Accelerating Change 2005. September 16-18, Stanford University. Artificial Intelligence and Intelligence Amplification. Transforming Technology, Empowering Humanity

Participant Promos and Contests
For our entrepreneurial, technology-adept, future-minded, and innovation-oriented attendees.


200 Free Advance Copies of Singularity is Near
Keynote speaker and internationally-renowned futurist Ray Kurzweil will present free signed advance copies of his upcoming book, The Singularity is Near, to the first 200 registrants at Accelerating Change 2005. Additional copies will also be available for sale to conference participants.

One of 2005's most anticipated new books, The Singularity is Near will be released nationally four days after our conference. It extensively makes the provocative case for accelerating and increasingly human-surpassing technological and computer advances in coming decades, and proposes a global "phase transition" circa 2040 where many forms of higher human thinking may be exceeded by global computing systems.

Kurzweil argues these systems will be seen not as separate from us, but as our increasingly personalized electronic extensions. If true, how can we ensure this will be an economically productive, socially stabilizing, and individually empowering transition? What are the major risks to be avoided? How do we protect the freedoms of those not interested in participating in this "digital future?" What might prevent or delay this scenario?

Attendees will have ample opportunity to explore these issues in an extended Q&A with Ray at AC2005, moderated by science radio personality Moira Gunn, host of NPR’s Tech Nation. Mr. Kurzweil is an inductee of the National Inventors Hall of Fame, a winner of the Lemelson-MIT prize and the National Medal of Technology, and the founder of nine very successful technology companies. His internationally best-selling 1999 book, The Age of Spiritual Machines: When Computers Exceed Human Intelligence has been published in nine languages.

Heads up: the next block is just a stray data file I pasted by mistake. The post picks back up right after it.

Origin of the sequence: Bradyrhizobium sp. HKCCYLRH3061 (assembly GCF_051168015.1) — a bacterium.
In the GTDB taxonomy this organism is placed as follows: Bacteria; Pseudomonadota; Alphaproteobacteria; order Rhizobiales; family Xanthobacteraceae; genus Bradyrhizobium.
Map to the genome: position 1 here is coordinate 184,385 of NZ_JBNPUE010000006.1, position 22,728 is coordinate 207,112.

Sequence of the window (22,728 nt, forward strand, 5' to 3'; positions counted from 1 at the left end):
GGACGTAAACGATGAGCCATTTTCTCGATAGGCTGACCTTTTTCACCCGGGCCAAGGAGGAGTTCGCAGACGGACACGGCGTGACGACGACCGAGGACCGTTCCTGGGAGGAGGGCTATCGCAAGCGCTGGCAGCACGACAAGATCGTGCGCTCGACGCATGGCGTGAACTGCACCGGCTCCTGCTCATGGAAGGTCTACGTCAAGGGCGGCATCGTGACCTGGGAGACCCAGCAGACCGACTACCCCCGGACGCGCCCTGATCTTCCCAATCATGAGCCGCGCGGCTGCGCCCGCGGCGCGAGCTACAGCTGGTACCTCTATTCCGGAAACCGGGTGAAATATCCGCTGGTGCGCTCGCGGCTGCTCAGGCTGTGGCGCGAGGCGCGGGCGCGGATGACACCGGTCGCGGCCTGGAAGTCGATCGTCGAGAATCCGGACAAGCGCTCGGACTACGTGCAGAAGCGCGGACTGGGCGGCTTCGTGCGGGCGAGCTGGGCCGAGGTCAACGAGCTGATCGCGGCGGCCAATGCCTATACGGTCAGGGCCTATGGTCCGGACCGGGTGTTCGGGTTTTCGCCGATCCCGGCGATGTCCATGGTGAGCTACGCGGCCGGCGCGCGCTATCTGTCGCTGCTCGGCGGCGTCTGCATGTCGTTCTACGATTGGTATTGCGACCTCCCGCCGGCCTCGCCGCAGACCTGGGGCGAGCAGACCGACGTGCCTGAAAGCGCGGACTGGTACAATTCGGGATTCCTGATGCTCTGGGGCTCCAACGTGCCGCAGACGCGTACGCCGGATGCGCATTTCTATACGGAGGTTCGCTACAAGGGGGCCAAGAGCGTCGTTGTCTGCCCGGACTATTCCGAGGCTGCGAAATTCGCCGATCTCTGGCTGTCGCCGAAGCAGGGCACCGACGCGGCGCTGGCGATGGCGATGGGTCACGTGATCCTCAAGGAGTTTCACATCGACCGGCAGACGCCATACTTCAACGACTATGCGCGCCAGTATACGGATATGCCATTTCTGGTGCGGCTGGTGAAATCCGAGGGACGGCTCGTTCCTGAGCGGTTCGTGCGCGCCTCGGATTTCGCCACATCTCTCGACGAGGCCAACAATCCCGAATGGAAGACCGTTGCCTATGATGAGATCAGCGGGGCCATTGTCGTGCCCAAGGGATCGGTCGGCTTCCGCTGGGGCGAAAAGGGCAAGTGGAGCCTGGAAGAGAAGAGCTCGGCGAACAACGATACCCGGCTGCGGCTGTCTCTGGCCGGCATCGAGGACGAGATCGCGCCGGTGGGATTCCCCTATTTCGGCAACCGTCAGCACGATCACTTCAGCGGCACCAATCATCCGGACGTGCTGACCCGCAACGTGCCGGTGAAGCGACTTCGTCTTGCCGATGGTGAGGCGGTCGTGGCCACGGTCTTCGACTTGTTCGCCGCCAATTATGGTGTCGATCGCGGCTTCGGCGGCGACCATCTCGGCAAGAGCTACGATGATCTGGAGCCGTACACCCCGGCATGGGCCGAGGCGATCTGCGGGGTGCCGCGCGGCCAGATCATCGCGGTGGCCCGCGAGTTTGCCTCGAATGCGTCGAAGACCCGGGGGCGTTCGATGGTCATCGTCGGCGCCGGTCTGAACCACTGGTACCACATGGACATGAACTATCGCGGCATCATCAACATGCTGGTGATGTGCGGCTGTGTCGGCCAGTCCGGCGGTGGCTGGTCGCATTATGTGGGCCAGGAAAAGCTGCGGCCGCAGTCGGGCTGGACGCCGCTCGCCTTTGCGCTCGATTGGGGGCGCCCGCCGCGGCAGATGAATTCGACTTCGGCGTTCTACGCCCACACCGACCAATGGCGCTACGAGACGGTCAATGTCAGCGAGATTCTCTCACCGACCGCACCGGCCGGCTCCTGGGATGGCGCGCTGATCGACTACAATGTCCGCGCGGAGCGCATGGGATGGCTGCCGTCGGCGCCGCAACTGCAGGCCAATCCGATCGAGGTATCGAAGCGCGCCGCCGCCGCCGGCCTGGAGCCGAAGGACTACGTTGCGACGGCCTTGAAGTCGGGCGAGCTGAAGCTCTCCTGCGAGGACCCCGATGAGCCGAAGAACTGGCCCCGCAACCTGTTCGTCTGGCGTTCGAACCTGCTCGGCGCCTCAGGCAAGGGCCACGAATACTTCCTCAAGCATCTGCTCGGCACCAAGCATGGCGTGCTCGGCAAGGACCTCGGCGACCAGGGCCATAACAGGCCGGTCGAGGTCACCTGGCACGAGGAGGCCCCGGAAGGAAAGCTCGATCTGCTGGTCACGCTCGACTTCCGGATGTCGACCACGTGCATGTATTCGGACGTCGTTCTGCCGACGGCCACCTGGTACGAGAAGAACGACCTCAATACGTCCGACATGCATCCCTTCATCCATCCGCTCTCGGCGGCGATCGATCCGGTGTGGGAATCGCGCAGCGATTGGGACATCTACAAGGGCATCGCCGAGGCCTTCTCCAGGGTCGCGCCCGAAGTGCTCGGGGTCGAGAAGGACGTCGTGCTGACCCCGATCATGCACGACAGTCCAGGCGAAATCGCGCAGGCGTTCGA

Win a Free Roomba for Your 100-Word Robotics Idea
Robotics pioneer iRobot has donated five Roombas to Accelerating Change 2005.

We will give these ingenious machines to the authors of the five best 100-word (or less) answers to the question "What's Next in Commercial or Consumer Robotics?". Submissions must be made by AC2005 attendees by 2pm on Sunday, Sept 18th, the last day of the conference.

Your very brief, paragraph-length ideas can propose a new commercial or consumer robot, a new feature for a future Roomba, an untapped application or client base, a new technology, or any other innovation you think needs to be or will soon be addressed. You can discuss research, development, production, marketing, pricing, or any other aspect of the business cycle. Your time horizon can be as short as next year and should be limited to ten years. All ideas are released to the public domain.

The five winningest ideas will be picked anonymously (and subjectively) by our panel of judges on Sunday afternoon. Winners or their delegates must be present to win, multiple wins per person allowed. Winning and honorable mention ideas will be forwarded to Colin Angle, Rodney Brooks, Helen Greiner, and the other smart folks at iRobot after our event, along with email contacts for the submitters (if provided).

Are you an AC2005 registrant? Want to share your thoughts on what could or should happen next in this important space? Send your 100 word entries to mail(at)accelerating(dot)org, or fill them out when you arrive at the conference. No more than five entries per AC2005 registrant, please. Can you make a clean sweep?

AC2005 Robotics Idea Contest Winners — Top Five Ideas
Out of a field of exceptional submissions, our judges (John, Jerry, Iveta) picked ideas that seemed both socially useful and executable near term without inordinate R&D expenditure. We were looking for the low hanging fruit of next gen consumer and commercial robotics. Here are our top five picks. Each of these received a Roomba Discovery:

Package Acceptance Bot. Sibley Verbeck, Washington, DC